by Maya North
“Never doubt that a small group of thoughtful, committed citizens can change the world; indeed, it’s the only thing that ever does.”
Years ago, I taught beginning Hebrew to 7 and 8 year olds. They’re all grown now; they have launched into their grownup lives with what I hope is the joie de vivre and confidence they all so fully deserve. In my heart, though, they are still those sweet little faces seated at circled tables — twitchy, restless, giggling, bouncing, quiet, uncertain, wistful, loving little kids.
I could not wait to introduce them to Tikkun Olam. I had already told them how excited I was to teach them Hebrew.
“It’s our special language we use to speak to G-d,” I told them. They looked at each other, never having heard that idea before. “Oh yes,” I continued. “It’s open to anybody, but it was ours first, and it’s special and sacred.”
The kids smiled at that, and I went on.
“Now, Tikkun Olam is really amazing. Tikkun Olam is my favorite Hebrew phrase. Tikkun is a cool word. Tikkun means ‘heal’ or ‘repair,’ and that’s powerful. But Olam — olam knocks my socks off. Olam means ‘the world,’ ‘the universe,’ ‘eternity.’
“Here’s the deal. We’re all connected to each other, so every single good thing you do ripples out everywhere and makes everything better — even eternity. Trust me, G-d is really happy when you do acts of Tikkun Olam. It also means that every bad thing we do also ripples out and hurts things, but since we’re good people, that’s not going to happen all that often, right?”
I could see the kids thinking to themselves that they were just little kids. What could they do? Little kids think they’re powerless. They are tiny, fragile humans in a world filled with uncomprehending, incomprehensible giants who do things that make no sense at all. They already know that grownups think they aren’t as smart and generally don’t want to listen seriously to them. If you want to make a kid’s day, listen to her/him like a grownup and s/he’ll be your friend until they’re 50.
“I bet you guys think you can’t do this, but that’s not true. For example, say you go home and you give your mom a HUGE kiss and hug, which just makes her night. She’s so happy she goes into work the next day and she is really, really nice to her coworker who is usually a very grumpy man. So this grumpy coworker is so delighted that somebody was nice to him that he goes home and he gives his kid a huge kiss and hug just like you gave your mom and tells his daughter he’s proud of her. Now, his daughter had been thinking she wasn’t very smart, but because of what her dad said, she tries really hard in school and she does really well and goes on to college and gets a great job. And because she’s such a positive and loving person now, she finds a kiddo in a really poor part of the world and sponsors that kiddo, who grows up and cures cancer. And all this happened because you gave your mom that great big kiss and hug. You are all that powerful — every one of you.”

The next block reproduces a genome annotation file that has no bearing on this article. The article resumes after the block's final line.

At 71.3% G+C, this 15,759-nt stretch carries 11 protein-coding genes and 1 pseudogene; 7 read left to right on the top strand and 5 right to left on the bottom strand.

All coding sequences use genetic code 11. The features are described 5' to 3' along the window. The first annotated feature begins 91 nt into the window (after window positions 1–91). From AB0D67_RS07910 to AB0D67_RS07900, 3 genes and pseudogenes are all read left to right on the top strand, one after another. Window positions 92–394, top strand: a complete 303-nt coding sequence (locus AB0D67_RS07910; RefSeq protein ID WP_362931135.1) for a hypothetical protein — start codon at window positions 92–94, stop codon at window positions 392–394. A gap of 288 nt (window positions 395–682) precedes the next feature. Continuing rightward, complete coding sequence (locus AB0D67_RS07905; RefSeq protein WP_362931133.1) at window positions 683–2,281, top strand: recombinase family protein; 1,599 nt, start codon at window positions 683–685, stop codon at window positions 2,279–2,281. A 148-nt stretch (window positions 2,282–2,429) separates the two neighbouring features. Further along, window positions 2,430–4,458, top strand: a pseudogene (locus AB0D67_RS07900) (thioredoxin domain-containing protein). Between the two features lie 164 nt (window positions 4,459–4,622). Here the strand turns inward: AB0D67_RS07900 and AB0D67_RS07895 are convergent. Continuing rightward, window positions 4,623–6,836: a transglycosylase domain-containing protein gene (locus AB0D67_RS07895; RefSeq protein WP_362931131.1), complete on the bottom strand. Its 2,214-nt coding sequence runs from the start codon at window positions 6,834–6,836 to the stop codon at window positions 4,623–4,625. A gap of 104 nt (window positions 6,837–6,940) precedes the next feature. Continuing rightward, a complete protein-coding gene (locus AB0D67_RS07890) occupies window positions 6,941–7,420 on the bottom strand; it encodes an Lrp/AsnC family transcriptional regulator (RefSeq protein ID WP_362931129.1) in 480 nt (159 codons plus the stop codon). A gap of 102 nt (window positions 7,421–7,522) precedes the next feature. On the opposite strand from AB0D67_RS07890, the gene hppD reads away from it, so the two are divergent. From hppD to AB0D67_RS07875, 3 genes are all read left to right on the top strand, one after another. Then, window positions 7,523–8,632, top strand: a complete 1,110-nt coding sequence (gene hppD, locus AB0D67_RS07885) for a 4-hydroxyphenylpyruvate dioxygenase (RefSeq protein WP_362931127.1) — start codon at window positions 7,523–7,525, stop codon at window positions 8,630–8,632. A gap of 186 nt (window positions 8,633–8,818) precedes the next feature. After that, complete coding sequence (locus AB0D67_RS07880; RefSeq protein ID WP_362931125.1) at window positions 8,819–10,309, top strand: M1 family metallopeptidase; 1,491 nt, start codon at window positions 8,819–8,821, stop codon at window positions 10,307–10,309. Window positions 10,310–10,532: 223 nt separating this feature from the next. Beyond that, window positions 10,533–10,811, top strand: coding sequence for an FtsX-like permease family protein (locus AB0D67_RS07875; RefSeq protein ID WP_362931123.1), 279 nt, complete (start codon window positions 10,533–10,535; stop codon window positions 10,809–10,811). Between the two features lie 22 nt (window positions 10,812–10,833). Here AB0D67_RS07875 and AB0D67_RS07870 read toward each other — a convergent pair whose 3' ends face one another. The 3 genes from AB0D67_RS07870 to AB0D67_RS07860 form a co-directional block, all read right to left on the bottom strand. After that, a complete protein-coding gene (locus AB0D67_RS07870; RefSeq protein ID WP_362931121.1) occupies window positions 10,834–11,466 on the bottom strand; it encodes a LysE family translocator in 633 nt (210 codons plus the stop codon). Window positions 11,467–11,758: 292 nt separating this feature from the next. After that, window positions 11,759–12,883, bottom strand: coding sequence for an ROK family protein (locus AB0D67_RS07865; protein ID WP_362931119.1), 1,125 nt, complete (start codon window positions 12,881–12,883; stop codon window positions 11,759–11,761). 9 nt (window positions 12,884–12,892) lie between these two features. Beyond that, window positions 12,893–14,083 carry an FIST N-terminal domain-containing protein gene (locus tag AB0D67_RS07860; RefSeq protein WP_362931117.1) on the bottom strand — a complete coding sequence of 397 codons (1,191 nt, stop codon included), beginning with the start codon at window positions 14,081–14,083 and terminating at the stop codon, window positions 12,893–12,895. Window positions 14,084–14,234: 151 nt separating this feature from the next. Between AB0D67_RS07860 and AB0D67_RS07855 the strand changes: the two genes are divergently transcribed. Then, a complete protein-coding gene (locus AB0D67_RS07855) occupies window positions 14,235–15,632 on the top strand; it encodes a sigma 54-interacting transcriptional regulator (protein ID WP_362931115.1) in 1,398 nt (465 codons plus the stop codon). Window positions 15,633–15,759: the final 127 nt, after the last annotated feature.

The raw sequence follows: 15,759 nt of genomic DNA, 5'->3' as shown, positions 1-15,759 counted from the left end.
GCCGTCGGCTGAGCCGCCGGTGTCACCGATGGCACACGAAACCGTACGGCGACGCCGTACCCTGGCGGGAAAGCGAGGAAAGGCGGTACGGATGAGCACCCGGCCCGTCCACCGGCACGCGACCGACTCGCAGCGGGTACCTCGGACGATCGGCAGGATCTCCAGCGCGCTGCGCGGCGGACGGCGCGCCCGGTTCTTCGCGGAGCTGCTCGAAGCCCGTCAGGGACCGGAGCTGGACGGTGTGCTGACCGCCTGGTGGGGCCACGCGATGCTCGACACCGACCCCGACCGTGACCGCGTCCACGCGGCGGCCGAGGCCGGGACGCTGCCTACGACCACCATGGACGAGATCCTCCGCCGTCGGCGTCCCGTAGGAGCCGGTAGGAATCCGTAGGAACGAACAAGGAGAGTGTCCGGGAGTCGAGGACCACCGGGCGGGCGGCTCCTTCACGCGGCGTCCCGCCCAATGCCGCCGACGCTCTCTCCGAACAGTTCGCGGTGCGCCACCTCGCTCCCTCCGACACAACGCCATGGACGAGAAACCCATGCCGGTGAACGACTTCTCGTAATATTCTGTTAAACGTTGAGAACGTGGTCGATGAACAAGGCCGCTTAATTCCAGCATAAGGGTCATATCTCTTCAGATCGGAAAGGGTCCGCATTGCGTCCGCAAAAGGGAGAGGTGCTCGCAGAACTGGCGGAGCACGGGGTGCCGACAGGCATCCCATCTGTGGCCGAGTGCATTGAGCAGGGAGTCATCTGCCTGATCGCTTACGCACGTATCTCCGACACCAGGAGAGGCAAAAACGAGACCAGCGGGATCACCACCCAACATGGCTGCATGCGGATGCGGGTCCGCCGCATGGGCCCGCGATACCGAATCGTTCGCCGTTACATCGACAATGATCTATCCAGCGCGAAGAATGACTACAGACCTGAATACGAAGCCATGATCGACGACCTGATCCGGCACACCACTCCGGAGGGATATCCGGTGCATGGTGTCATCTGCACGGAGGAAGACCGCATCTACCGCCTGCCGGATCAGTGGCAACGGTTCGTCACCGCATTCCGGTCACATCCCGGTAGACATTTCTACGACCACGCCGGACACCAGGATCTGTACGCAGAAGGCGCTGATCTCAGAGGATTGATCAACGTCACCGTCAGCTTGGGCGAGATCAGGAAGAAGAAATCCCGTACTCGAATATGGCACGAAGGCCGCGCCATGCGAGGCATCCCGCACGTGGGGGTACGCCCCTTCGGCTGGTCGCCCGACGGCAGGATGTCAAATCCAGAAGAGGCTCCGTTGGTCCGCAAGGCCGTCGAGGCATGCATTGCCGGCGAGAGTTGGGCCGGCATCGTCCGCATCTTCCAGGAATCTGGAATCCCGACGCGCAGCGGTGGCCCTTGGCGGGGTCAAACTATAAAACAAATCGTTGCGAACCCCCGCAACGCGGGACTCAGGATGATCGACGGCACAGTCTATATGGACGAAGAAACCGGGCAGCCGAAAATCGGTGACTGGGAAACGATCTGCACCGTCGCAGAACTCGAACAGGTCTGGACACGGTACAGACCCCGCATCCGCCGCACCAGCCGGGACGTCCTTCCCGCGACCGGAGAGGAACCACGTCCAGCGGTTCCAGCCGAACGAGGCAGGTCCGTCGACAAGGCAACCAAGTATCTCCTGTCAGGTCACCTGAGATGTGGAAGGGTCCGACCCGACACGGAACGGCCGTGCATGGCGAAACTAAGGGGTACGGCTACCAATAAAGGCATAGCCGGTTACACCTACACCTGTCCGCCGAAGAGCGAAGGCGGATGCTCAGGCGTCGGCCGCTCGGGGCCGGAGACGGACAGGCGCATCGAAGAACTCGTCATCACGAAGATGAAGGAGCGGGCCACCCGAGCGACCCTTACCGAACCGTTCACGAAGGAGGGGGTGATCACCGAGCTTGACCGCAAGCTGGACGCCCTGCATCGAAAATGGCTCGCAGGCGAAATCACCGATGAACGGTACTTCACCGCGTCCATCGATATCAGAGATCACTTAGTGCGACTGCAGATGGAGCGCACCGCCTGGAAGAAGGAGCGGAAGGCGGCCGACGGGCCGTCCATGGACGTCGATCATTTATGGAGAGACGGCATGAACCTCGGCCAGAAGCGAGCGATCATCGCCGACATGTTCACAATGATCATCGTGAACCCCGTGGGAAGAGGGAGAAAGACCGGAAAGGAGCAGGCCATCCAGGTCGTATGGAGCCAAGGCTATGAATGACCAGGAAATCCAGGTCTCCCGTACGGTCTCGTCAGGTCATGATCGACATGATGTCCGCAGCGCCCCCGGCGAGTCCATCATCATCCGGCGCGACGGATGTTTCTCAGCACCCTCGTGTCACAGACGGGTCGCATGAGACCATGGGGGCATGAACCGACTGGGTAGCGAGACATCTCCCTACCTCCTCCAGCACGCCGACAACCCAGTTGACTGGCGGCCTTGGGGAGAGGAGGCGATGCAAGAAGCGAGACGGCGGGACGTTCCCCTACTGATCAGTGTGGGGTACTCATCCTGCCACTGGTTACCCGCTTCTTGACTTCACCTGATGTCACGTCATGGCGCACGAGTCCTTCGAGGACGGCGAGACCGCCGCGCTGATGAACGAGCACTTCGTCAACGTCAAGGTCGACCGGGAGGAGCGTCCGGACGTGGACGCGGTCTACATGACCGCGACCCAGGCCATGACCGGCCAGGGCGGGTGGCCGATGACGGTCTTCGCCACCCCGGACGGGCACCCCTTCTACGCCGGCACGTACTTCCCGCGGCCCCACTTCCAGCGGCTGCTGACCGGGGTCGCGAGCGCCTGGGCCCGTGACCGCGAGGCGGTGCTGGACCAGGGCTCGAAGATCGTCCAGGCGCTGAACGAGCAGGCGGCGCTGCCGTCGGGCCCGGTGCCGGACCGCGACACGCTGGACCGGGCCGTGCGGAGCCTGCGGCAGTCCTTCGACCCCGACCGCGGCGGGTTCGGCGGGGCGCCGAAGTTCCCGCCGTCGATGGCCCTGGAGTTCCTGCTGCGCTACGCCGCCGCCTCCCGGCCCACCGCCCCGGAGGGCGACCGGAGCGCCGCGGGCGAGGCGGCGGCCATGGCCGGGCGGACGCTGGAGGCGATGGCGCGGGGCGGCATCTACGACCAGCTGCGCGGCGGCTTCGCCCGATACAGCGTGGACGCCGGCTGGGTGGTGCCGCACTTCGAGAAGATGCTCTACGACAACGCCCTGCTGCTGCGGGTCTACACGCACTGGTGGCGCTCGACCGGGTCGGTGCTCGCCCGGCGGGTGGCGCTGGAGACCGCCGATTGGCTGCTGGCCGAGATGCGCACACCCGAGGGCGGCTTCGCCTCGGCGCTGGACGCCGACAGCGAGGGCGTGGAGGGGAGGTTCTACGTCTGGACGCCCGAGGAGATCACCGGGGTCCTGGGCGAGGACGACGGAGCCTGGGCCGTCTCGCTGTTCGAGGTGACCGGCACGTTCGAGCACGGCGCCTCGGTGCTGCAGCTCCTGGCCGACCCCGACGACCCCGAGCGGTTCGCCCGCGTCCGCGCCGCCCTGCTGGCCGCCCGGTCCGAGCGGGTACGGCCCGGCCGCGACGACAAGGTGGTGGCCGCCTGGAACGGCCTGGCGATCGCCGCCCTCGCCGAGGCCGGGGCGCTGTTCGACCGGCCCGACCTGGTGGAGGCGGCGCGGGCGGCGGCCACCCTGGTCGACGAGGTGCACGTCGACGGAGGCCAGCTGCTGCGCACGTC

I went on to explain that if bad things happened in the world, it was certainly not their fault and they were not to worry about that, but that there was a very good chance that any good they saw in this world was at least partly helped by the good things they did. I watched as the little light of Tikkun Olam came alive in each of those much-beloved little faces.
In Michael Talbot’s marvelous opus “The Holographic Universe: The Revolutionary Theory of Reality” (copyright 1991, Harper-Collins), he cites a physicist named David Bohm who asserted that this universe is not an assembly of many individuated objects but that we are literally all one object. Essentially, we are as ripples on water. We are individuated, as ripples are — but we never cease to be part of the water.
So it is that the hug a child gives a mother can ripple out wider and wider, touching the coworker, the coworker’s child, and the impoverished little one who grows up to cure cancer. It is the Allness of One and the Oneness of All. Once we understand that, we realize that while we may not be able to fix the entire planet on our own, if we work hard on our little corner of it, this effort builds a resonance that combines with the efforts of others and grows. Our one little effort eventually contributes to the evolution of this world, the safety and happiness and health of its people and creatures, and all of its future generations. It all starts with one person, one act of kindness. It starts with me. It starts with you.
So — let’s get started, shall we?
(This column is dedicated to all the people of Sandy Hook elementary school, their lost ones, and everyone who grieves.)